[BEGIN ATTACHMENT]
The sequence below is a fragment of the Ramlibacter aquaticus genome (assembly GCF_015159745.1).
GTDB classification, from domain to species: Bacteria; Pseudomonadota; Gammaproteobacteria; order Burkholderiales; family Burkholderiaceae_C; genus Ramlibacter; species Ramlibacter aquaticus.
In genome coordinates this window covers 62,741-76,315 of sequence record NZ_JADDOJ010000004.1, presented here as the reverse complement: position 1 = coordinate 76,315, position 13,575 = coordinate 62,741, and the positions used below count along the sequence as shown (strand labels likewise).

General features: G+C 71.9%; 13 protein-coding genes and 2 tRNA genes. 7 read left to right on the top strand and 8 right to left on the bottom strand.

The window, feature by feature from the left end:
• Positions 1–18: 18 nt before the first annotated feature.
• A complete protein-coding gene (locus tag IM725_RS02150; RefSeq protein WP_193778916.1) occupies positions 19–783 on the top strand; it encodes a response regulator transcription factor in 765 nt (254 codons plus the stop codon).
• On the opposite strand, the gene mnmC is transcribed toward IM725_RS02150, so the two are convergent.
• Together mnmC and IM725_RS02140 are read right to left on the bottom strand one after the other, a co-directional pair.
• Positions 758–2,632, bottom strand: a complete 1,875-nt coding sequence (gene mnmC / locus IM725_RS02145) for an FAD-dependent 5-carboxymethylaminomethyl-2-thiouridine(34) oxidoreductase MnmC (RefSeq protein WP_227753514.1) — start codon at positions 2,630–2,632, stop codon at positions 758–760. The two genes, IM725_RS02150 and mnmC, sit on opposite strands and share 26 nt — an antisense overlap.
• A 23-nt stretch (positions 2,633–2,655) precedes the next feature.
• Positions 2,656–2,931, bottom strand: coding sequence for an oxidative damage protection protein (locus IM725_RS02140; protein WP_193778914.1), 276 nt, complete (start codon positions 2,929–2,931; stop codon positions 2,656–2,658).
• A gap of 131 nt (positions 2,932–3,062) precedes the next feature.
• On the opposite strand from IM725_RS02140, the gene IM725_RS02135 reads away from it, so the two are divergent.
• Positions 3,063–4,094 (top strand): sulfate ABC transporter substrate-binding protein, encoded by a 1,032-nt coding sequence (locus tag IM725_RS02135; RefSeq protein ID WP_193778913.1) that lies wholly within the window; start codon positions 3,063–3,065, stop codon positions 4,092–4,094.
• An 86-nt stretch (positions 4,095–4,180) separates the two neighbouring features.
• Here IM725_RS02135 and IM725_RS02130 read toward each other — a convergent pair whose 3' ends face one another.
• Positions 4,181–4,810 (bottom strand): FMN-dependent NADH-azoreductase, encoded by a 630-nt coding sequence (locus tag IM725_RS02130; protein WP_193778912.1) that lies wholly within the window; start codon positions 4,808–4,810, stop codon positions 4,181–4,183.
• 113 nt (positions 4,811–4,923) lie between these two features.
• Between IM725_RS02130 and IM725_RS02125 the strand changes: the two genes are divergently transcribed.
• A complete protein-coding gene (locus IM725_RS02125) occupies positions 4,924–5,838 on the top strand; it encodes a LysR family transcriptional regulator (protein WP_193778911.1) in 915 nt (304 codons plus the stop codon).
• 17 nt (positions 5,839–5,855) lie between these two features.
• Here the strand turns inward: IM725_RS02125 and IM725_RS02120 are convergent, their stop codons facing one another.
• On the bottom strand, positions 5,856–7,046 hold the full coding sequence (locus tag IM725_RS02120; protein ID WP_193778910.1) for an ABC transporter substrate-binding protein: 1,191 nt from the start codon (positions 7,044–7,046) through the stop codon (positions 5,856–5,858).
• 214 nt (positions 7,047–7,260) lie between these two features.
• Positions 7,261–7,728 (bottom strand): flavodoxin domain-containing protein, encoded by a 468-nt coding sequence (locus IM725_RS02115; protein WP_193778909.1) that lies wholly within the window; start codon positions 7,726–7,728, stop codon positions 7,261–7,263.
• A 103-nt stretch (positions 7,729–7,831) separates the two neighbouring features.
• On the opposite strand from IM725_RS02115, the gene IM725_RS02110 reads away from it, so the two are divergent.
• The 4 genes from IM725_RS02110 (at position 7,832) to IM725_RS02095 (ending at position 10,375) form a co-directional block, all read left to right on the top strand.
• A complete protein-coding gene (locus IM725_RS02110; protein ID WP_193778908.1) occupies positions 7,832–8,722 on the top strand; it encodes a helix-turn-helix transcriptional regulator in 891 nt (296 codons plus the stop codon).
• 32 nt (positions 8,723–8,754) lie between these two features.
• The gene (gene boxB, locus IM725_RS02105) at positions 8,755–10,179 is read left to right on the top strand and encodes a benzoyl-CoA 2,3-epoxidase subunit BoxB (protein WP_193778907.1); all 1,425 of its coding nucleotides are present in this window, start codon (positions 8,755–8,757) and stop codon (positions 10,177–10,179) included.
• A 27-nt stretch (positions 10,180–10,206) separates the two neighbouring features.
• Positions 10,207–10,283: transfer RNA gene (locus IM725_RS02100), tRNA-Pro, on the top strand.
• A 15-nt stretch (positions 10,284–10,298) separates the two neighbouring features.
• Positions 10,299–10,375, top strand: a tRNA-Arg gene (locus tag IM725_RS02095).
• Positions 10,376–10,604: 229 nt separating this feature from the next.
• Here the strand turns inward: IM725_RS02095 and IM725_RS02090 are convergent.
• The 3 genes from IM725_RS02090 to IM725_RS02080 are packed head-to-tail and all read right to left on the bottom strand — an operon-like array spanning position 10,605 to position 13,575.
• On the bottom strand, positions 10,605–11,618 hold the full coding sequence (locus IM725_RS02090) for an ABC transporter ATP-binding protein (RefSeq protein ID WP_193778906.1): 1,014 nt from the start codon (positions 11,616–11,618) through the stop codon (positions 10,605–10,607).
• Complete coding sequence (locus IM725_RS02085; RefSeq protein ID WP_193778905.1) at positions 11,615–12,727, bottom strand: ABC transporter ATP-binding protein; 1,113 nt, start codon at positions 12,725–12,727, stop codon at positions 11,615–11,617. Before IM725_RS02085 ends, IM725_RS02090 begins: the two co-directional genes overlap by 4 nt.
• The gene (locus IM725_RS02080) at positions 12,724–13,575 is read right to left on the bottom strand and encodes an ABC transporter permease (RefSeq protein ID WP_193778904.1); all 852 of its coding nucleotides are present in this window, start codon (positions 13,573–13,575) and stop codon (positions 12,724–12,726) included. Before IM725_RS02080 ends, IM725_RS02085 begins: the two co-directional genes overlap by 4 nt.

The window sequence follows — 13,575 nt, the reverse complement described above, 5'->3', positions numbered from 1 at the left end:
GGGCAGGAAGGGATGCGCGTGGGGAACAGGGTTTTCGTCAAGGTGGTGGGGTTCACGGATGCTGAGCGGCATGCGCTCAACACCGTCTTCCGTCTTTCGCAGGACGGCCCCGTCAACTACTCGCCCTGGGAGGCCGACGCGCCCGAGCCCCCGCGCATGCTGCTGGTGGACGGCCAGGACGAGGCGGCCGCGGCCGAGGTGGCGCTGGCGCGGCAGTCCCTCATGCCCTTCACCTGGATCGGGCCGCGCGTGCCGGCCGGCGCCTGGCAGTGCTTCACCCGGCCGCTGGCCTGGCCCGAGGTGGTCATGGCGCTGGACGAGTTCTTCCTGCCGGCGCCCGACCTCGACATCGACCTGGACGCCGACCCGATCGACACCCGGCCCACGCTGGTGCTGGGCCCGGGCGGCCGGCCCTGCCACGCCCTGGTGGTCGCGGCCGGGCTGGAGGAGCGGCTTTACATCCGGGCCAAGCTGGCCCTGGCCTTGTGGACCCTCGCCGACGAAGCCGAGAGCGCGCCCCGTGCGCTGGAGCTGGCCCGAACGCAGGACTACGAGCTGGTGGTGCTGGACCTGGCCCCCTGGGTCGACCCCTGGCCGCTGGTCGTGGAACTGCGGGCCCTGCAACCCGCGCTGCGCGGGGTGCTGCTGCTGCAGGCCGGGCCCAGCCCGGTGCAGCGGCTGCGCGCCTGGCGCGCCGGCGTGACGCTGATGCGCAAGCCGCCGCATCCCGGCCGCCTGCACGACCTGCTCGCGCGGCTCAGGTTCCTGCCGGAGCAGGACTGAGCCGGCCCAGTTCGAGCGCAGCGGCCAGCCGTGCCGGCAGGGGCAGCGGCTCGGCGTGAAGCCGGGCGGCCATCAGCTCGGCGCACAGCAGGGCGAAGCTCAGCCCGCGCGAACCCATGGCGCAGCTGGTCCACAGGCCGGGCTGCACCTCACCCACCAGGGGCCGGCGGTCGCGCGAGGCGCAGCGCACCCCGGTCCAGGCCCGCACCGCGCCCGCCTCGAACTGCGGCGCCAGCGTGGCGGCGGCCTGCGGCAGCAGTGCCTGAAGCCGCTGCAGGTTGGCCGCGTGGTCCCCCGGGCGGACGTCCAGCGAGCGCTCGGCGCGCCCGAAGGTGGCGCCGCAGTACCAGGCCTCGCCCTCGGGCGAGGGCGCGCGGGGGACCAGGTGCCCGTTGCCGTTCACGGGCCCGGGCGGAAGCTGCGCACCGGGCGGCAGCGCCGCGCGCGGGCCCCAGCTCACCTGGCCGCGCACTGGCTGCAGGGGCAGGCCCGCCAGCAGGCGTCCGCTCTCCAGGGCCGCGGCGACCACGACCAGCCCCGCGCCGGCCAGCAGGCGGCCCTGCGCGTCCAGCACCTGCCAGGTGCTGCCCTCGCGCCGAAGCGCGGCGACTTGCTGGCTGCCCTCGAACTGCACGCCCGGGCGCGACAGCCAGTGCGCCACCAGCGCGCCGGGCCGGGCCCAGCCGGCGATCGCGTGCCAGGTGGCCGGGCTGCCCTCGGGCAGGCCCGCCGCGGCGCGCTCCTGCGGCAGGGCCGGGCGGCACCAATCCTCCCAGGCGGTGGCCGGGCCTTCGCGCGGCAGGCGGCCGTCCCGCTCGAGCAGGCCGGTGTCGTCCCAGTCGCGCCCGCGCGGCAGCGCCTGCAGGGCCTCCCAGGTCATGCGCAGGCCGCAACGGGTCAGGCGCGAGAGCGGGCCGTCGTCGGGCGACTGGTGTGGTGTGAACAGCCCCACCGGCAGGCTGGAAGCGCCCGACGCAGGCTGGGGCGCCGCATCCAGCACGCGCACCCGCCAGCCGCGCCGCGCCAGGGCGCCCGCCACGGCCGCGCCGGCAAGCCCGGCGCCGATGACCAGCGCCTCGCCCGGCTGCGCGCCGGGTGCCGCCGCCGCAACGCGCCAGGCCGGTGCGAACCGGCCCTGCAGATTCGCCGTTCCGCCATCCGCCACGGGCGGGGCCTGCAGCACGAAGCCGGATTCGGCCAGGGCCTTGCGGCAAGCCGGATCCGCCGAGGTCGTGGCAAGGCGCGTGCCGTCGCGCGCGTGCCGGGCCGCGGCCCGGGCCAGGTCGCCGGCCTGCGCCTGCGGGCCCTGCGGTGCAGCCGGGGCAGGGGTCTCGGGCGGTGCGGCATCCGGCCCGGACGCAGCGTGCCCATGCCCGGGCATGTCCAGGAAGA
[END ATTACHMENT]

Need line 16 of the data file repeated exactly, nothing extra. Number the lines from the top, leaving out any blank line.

• An 86-nt stretch (positions 4,095–4,180) separates the two neighbouring features.